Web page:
Sea Lice Are Plaguing the World’s Salmon Supply

And scientists’ wacky solutions don’t seem to be working

The fillets are no longer acceptable to eat once they've been infected.

Well, this is lousy — sea lice are plaguing the farmed fish population and costing the salmon industry’s billions of dollars with their pesky appetites. The proliferating pests are biting and inhabiting salmon and either killing or making them unsuitable for consumption.

Imagine buying salmon with skin covered in swollen bites. Yuck.

The tiny creatures have become a worsening problem for the industry alongside its other parasitic woes, resulting in huge investments in wacky proposals for potential solutions to the problem. Billions of dollars are being poured into counterattacks against the crustaceans, though none have proved sustainably effective thus far.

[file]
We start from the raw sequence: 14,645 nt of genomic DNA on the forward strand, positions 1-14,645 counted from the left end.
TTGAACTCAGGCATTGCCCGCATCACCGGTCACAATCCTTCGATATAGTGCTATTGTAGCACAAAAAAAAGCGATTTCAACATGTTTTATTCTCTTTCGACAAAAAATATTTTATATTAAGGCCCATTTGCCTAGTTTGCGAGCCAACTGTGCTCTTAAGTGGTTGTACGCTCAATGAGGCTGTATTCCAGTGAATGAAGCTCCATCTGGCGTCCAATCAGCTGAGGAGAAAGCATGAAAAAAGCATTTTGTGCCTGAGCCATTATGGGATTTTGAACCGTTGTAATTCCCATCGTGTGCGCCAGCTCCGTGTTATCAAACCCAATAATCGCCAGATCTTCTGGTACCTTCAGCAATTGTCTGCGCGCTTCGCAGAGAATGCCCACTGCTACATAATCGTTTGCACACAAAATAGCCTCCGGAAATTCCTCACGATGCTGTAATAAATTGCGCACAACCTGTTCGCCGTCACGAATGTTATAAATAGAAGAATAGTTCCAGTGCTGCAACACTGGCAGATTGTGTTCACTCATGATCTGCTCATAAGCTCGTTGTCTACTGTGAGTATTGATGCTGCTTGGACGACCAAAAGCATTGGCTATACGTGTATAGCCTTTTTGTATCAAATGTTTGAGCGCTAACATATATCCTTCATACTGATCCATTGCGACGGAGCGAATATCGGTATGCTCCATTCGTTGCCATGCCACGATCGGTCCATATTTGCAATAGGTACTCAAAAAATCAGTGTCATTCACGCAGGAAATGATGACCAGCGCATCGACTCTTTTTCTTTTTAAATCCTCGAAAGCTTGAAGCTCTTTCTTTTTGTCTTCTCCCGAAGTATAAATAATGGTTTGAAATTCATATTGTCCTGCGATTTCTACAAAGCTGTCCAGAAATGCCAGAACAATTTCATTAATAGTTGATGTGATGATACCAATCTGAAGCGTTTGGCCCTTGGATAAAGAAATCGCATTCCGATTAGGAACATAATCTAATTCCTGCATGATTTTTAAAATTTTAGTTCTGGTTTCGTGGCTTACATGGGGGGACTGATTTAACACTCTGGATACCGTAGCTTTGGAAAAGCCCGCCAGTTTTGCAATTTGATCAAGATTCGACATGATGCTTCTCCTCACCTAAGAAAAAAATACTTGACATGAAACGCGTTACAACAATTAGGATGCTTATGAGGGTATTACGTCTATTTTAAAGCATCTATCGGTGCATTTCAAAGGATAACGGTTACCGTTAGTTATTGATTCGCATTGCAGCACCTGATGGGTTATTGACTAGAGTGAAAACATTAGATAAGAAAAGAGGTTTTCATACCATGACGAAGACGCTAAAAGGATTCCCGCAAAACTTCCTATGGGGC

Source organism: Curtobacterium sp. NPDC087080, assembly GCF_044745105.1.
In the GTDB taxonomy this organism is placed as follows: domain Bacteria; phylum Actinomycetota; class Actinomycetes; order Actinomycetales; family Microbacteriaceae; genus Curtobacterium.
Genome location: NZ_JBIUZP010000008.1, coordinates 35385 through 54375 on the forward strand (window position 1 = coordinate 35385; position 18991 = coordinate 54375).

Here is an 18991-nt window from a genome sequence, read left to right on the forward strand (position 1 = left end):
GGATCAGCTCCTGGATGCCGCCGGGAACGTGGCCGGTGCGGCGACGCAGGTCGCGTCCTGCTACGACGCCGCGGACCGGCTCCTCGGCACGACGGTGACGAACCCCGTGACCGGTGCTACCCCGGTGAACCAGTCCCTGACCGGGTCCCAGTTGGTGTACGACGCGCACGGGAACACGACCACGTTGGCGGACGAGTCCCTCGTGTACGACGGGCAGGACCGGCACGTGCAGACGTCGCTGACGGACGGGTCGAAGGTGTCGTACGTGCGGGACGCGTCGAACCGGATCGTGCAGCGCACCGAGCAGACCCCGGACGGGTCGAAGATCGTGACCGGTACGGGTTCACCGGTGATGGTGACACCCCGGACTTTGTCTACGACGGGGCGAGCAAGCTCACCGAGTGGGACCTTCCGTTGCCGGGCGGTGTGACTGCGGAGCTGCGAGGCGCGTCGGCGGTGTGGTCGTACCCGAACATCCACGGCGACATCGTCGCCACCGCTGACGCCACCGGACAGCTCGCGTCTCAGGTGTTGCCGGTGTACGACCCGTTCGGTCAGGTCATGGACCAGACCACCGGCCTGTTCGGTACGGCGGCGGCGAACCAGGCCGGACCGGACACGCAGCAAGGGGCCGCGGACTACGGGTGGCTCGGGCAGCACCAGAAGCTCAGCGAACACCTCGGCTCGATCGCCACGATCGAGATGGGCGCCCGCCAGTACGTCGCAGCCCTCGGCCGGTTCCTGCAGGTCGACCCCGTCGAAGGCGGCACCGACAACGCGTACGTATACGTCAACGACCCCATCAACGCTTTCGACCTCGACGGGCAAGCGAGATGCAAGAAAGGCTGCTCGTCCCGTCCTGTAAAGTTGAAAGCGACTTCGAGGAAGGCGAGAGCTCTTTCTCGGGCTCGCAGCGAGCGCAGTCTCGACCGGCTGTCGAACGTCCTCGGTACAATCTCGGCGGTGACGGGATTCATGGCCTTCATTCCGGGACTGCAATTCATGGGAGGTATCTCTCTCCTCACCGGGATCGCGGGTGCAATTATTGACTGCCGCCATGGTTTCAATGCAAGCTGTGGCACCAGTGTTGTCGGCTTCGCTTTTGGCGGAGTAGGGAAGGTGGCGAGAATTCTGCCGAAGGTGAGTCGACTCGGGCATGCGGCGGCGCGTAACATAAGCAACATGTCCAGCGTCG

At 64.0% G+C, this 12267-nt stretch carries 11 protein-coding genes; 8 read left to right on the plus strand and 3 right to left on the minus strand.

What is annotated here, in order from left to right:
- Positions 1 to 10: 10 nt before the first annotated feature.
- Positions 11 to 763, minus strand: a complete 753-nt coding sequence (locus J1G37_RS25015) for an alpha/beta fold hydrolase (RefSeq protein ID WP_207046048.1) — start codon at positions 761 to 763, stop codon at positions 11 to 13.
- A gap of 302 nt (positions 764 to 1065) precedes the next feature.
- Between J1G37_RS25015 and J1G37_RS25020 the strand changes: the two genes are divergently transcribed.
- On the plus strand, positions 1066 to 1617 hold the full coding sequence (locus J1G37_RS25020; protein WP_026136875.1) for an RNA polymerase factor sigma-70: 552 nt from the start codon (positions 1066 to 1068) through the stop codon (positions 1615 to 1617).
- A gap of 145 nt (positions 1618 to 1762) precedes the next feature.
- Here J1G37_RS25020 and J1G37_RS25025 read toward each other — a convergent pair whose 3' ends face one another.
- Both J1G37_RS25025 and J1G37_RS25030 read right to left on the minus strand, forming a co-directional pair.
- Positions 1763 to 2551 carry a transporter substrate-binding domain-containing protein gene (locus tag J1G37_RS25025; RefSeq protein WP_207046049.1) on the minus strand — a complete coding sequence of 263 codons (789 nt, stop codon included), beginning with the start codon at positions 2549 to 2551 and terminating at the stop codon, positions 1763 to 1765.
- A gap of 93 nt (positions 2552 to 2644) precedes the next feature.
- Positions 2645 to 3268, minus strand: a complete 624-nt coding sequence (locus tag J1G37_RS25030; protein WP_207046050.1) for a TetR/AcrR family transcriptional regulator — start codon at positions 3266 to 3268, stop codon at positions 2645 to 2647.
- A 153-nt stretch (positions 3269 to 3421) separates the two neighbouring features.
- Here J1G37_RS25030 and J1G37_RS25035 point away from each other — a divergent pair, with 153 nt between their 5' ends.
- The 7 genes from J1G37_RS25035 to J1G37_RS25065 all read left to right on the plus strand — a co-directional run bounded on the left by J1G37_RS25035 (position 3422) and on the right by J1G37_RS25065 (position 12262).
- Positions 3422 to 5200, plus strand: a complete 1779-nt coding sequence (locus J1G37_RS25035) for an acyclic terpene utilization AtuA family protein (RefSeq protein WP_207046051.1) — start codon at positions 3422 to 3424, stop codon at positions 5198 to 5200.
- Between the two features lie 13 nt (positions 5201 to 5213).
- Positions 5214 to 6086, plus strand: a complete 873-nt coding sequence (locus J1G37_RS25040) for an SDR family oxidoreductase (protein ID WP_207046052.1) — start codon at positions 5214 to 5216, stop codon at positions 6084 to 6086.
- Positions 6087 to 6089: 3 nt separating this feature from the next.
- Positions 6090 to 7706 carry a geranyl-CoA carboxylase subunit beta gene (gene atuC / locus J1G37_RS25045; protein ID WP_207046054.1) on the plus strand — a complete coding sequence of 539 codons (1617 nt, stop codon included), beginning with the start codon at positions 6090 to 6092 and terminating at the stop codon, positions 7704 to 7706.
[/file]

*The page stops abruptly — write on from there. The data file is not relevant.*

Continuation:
Researchers have tried zapping the lice with lasers, feeding the fish pesticides, and even creating a “waterslide park” for fish, wherein salmon swim through a tunnel of whirling water to remove the lice from their skin.

“The cost to the salmon farming industry from sea lice is huge,” said Joel Halse, engineer aboard the $4 million “waterslide” vessel. “And having tools to control the population would be huge.”

The pest population is persistent, and just when scientists believe they have found a pesticide or other treatment to massacre the lice, the creatures evolve to survive it.

Meanwhile, salmon supplies are plummeting. The worldwide supply of salmon dropped by 10 percent this past year alone. Are our beloved bagels going to have to learn to part with lox?


Alongside avocado prices, salmon prices have become one of the more dramatically inflated items in the grocery store as the problem continues to worsen. Luckily, we have a few tips to keep your healthy grocery bill much more affordable.